A Faster Climbing Bike: Cannondale SuperSix Evo HiMod
From issue 88
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Completely overhauling a beloved frame is a difficult decision to make. Miss the mark on recreating the outgoing frame’s ride quality and people will no doubt be unhappy. So, whatever those changes are, they must be compelling. For Cannondale, improved aerodynamics on the SuperSix Evo—incorporating some of the lessons learned creating its aero SystemSix—was that compelling reason to drastically alter its trusted race bike.
Gone are the rounded tubes, replaced by truncated airfoil shapes that, at a similar weight and stiffness, reduce drag by 30 percent. To save precious watts, the new aero-shaped seatstays have been lowered; the HollowGram SAVE SystemBar aero handlebars and stem, which include an integrated computer mount, are integrated into the front end for cleaner lines; and the cables are fully routed through the bars and stem, visible only briefly as they exit at the brakes and derailleurs. By keeping components in house, including wheels, bars, seat post and stem, Cannondale gained more control in optimizing every part into the frame and tuning the bike how it wants.
Now, many of these features are nothing new. Cannondale is playing catch up to other competitors that have been adding similar design elements to their lightweight race bikes for years. But being fashionably late to the show isn’t always a bad thing. Cannondale thinks it has done the aero climbing bike concept better than the rest, and it has numbers to boot.
Its wind-tunnel testing shows less drag than similar lightweight race bikes like the S-Works Tarmac and BMC Roadmachine across yaw angles encompassing 95 percent of riding conditions. The savings are significant, too: 9 watts less drag than the S-Works Tarmac at 30 mph, and more than 30 watts compared to the previous SuperSix Evo. Cannondale’s KNØT 45 wheels, set up with Vittoria Corsa 25C tires, also save a couple of watts compared to the similar-depth Zipp 303s in similar testing. Those claims are quite impressive. As an added bonus, the front wheel comes with an integrated sensor, for more accurate speed and distance data, that also keeps track of needed maintenance—when to replace tires, chains, etcetera. And the wheels are equipped with Mavic’s slick Speed Release through-axles, something we would like to see on more bikes.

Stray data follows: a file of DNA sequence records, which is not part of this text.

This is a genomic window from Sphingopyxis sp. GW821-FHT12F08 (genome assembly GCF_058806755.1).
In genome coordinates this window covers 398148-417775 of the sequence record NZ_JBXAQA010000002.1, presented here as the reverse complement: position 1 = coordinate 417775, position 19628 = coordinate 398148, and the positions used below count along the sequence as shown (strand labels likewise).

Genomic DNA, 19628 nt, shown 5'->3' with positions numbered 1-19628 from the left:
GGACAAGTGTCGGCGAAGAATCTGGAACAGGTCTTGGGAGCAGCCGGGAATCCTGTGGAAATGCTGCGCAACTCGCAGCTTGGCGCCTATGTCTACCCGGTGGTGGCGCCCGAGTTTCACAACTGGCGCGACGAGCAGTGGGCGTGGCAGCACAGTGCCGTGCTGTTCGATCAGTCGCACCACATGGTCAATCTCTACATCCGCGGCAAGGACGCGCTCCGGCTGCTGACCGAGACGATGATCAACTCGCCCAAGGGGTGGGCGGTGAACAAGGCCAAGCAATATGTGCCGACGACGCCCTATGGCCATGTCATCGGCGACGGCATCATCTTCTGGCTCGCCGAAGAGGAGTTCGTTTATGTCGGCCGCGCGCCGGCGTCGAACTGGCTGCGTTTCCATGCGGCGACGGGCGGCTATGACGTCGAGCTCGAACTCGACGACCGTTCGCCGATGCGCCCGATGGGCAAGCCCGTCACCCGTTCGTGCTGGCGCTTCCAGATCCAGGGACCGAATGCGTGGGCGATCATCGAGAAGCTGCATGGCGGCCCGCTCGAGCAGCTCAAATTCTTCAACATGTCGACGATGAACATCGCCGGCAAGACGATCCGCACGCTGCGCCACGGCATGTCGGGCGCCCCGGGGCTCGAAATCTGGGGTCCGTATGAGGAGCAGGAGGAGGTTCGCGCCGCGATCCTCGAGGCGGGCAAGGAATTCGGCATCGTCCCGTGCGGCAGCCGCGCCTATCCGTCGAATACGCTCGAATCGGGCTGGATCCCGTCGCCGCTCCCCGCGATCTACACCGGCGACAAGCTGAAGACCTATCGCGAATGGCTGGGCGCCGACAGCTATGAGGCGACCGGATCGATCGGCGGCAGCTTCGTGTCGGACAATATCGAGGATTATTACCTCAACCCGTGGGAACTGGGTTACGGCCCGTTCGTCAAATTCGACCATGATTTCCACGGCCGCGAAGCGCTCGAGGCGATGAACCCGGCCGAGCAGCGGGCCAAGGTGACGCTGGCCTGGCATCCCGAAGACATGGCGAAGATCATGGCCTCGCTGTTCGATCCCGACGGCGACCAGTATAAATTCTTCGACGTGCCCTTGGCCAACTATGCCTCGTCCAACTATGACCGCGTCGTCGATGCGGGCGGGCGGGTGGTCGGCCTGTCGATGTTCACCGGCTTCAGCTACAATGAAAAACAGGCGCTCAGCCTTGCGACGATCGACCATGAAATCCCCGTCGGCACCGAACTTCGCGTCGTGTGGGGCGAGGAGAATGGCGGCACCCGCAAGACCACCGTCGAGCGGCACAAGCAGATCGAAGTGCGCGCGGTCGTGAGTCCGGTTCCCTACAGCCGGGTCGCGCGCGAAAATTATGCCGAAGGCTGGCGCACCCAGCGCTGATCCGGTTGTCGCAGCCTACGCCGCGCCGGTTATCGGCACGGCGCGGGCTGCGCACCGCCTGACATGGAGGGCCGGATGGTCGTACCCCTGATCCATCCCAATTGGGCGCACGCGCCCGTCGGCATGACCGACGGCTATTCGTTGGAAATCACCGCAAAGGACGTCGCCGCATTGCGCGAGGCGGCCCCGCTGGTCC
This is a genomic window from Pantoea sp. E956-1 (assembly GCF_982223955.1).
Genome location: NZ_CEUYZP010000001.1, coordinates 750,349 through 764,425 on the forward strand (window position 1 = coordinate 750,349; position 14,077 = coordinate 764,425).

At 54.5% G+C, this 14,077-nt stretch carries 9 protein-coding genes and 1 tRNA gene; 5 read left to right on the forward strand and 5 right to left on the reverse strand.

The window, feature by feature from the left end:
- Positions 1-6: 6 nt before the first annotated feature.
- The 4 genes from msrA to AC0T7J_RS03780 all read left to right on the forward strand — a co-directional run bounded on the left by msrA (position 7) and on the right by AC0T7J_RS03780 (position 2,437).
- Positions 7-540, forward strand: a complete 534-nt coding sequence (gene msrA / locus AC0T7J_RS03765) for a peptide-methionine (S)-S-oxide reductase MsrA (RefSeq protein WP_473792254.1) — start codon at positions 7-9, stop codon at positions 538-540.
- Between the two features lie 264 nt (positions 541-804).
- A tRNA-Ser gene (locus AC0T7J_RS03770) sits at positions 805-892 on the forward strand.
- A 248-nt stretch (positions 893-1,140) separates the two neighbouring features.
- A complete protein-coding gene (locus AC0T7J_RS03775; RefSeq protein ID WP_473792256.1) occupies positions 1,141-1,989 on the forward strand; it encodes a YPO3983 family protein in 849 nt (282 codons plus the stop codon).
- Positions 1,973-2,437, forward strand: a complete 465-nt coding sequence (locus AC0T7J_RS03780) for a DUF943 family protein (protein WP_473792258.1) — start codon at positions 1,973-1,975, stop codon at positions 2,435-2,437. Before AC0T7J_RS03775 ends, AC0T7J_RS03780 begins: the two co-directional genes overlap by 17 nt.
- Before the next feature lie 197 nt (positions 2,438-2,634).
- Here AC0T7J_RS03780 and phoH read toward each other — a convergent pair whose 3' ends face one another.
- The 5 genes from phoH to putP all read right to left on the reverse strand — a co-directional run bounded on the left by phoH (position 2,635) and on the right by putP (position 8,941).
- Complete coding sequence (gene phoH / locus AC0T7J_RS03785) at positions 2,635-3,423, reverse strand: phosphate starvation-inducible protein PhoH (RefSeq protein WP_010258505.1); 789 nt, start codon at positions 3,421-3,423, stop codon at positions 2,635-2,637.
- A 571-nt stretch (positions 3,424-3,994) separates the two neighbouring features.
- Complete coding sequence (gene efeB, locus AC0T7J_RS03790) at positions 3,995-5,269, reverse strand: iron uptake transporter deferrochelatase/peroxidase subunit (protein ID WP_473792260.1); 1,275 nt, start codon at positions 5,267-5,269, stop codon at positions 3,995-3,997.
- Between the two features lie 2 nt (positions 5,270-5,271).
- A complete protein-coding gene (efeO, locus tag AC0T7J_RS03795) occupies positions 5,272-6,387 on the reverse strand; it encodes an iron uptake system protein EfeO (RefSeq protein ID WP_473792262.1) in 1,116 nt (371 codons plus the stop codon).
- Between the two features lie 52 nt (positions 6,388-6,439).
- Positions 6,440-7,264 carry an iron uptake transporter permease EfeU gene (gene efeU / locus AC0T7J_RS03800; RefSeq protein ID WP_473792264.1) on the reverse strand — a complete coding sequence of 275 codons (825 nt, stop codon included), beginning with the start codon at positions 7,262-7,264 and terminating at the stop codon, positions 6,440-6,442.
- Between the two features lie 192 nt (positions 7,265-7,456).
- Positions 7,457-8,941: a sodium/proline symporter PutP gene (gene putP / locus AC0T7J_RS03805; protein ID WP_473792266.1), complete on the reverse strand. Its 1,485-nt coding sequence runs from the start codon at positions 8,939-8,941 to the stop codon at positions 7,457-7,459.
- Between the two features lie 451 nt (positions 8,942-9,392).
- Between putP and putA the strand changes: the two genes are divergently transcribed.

So it’s certainly faster than the previous version, but what about maintaining its predecessor’s ride quality? By using truncated tube shapes, Cannondale was able to maintain similar stiffness and weight properties to the old rounded tubes, while gaining aero benefits. And even though it has slightly higher stack and less reach than the aero SystemSix—it falls right in the middle between that bike and the endurance-oriented Synapse—it’s still very much a race bike.
Weight has been shaved wherever possible. The KNØT27 seat post takes off 35 grams compared with Cannondale’s 25.4 SAVE seat post, while the internal seat-post clamp drops another 13 grams. A size 54 disc frame comes in at 847 grams, painted and with small parts like hardware. The integrated fork, which is specific to each frame size and has clearance for up to 30C tires, adds another 379 grams. Overall, the new SuperSix remains very competitive on the scales with other lightweight race bikes.
The one head scratcher on this bike is that the included power meter requires shelling out $490 to activate, after already dropping nearly $12,000 on the bike. Cannondale introduced this same pay-to-unlock model on the SystemSix, and we’re still sorry for any shop employee who has to give that detail to a customer.